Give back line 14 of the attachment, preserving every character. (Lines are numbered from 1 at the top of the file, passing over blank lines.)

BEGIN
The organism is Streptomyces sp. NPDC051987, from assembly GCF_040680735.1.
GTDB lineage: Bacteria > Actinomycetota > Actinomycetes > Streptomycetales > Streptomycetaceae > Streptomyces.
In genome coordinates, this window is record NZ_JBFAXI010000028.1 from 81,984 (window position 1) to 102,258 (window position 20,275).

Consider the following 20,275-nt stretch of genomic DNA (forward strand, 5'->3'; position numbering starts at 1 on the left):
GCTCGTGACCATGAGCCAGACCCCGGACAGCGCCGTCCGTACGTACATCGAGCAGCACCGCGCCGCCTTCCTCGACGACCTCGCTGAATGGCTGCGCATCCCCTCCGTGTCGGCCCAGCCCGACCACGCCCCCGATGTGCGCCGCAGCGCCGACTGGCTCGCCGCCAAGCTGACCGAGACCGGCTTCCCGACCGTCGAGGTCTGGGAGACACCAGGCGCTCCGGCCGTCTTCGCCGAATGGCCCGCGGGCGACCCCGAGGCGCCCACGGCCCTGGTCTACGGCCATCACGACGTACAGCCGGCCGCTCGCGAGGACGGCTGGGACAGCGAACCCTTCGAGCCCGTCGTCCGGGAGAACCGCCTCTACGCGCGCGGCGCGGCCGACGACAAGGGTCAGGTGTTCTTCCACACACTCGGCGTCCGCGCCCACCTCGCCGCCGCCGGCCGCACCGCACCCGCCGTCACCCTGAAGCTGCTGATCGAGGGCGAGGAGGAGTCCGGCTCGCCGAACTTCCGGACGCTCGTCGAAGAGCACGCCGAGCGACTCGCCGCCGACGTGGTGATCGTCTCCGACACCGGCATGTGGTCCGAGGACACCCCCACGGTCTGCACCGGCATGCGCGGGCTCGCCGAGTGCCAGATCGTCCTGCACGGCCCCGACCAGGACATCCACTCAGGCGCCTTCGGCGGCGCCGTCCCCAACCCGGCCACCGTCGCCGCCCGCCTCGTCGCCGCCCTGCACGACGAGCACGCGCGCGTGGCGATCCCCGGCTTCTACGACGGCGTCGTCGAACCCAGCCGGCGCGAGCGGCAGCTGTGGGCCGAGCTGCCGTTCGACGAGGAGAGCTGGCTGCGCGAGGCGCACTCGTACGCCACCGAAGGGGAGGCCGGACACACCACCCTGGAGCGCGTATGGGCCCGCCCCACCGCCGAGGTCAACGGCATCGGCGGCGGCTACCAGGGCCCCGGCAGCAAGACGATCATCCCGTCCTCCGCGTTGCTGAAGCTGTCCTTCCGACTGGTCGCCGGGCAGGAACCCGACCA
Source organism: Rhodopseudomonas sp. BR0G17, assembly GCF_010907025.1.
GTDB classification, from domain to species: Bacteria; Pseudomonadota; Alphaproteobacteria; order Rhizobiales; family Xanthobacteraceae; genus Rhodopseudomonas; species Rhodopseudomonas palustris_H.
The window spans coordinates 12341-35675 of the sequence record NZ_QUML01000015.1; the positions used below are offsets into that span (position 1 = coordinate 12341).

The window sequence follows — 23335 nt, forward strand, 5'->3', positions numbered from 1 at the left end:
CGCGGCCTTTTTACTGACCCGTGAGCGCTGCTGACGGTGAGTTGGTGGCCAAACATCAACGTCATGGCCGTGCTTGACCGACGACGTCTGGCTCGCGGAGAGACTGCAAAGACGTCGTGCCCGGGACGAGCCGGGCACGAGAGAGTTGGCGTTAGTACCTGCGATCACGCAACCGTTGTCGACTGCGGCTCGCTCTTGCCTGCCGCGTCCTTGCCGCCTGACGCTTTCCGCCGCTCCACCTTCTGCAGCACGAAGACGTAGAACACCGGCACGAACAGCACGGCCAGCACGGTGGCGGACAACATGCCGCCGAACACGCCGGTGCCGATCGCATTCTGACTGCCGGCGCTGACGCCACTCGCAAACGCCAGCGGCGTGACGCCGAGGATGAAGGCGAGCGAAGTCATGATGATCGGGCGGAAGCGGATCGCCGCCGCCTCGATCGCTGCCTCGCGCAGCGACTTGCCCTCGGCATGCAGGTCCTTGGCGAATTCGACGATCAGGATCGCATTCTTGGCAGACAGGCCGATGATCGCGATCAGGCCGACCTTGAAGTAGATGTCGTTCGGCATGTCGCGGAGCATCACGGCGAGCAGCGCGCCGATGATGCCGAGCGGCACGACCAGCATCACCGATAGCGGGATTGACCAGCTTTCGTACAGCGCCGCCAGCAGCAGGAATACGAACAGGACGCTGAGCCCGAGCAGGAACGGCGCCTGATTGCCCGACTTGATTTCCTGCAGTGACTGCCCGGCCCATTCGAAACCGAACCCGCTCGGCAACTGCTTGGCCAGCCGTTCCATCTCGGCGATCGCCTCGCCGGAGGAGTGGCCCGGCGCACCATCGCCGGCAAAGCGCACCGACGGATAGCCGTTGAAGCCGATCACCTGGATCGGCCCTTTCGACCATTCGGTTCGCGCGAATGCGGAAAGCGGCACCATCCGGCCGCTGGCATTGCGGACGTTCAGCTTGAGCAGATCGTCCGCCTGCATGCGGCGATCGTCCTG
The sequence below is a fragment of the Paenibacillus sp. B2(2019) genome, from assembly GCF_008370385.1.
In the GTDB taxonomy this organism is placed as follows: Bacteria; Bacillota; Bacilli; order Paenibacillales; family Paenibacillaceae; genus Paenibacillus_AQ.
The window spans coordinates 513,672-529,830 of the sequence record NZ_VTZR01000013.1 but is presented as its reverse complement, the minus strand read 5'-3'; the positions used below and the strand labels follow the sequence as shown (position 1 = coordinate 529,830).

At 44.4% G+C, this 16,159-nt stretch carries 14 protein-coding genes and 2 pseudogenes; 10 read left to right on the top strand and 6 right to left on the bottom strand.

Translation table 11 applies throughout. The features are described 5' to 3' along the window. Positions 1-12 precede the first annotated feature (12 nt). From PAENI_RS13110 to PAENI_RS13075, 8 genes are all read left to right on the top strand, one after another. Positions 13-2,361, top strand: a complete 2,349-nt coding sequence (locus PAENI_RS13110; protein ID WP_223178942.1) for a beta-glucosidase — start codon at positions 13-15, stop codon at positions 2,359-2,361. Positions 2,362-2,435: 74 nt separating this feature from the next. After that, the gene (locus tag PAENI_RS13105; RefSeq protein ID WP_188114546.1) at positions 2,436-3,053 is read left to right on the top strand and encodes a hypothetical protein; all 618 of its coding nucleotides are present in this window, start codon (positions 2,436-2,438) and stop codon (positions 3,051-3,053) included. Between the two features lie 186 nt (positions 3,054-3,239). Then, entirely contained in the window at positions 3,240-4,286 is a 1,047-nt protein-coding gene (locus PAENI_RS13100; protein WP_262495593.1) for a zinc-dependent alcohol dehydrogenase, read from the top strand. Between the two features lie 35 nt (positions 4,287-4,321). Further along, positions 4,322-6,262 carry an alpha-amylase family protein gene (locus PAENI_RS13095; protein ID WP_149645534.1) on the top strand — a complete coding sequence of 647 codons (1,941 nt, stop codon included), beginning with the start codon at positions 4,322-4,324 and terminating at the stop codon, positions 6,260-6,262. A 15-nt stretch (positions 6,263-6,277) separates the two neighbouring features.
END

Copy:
At 44.4% G+C, this 16,159-nt stretch carries 14 protein-coding genes and 2 pseudogenes; 10 read left to right on the top strand and 6 right to left on the bottom strand.